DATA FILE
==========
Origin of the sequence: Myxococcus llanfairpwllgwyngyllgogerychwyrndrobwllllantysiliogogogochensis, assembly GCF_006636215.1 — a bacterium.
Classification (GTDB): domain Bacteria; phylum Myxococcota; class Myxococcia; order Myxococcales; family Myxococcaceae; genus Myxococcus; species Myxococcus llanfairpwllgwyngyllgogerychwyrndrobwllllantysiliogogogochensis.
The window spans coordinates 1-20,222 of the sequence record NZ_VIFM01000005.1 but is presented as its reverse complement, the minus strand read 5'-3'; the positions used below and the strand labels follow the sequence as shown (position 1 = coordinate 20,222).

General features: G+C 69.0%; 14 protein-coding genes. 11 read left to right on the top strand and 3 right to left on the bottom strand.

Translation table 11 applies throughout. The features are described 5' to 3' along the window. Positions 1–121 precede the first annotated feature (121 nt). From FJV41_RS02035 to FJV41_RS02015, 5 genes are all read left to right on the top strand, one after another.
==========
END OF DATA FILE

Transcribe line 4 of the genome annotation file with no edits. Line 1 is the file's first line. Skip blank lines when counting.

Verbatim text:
General features: G+C 69.0%; 14 protein-coding genes. 11 read left to right on the top strand and 3 right to left on the bottom strand.